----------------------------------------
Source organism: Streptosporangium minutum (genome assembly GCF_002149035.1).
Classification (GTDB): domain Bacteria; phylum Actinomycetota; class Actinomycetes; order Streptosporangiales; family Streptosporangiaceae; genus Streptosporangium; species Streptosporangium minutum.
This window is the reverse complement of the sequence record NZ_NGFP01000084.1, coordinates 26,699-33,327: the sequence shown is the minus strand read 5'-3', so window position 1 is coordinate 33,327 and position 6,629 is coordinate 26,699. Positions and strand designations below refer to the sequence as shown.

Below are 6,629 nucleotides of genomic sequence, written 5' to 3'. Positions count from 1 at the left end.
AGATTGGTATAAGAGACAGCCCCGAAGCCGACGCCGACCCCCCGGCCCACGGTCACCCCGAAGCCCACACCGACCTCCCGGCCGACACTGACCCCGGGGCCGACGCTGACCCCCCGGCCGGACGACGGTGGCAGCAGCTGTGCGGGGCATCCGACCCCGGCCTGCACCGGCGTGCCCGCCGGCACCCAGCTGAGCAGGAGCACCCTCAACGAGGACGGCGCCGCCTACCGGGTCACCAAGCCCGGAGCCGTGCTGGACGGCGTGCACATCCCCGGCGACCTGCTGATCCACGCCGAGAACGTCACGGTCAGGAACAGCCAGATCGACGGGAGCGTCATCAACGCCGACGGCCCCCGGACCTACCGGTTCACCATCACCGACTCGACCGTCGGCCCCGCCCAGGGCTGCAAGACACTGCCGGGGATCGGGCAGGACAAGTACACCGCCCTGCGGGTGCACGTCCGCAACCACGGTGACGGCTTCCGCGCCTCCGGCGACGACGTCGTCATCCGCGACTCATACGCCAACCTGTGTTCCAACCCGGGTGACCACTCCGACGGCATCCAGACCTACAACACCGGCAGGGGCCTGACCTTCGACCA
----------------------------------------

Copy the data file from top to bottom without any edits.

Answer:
Source organism: Streptosporangium minutum (genome assembly GCF_002149035.1).
Classification (GTDB): domain Bacteria; phylum Actinomycetota; class Actinomycetes; order Streptosporangiales; family Streptosporangiaceae; genus Streptosporangium; species Streptosporangium minutum.
This window is the reverse complement of the sequence record NZ_NGFP01000084.1, coordinates 26,699-33,327: the sequence shown is the minus strand read 5'-3', so window position 1 is coordinate 33,327 and position 6,629 is coordinate 26,699. Positions and strand designations below refer to the sequence as shown.

Below are 6,629 nucleotides of genomic sequence, written 5' to 3'. Positions count from 1 at the left end.
AGATTGGTATAAGAGACAGCCCCGAAGCCGACGCCGACCCCCCGGCCCACGGTCACCCCGAAGCCCACACCGACCTCCCGGCCGACACTGACCCCGGGGCCGACGCTGACCCCCCGGCCGGACGACGGTGGCAGCAGCTGTGCGGGGCATCCGACCCCGGCCTGCACCGGCGTGCCCGCCGGCACCCAGCTGAGCAGGAGCACCCTCAACGAGGACGGCGCCGCCTACCGGGTCACCAAGCCCGGAGCCGTGCTGGACGGCGTGCACATCCCCGGCGACCTGCTGATCCACGCCGAGAACGTCACGGTCAGGAACAGCCAGATCGACGGGAGCGTCATCAACGCCGACGGCCCCCGGACCTACCGGTTCACCATCACCGACTCGACCGTCGGCCCCGCCCAGGGCTGCAAGACACTGCCGGGGATCGGGCAGGACAAGTACACCGCCCTGCGGGTGCACGTCCGCAACCACGGTGACGGCTTCCGCGCCTCCGGCGACGACGTCGTCATCCGCGACTCATACGCCAACCTGTGTTCCAACCCGGGTGACCACTCCGACGGCATCCAGACCTACAACACCGGCAGGGGCCTGACCTTCGACCA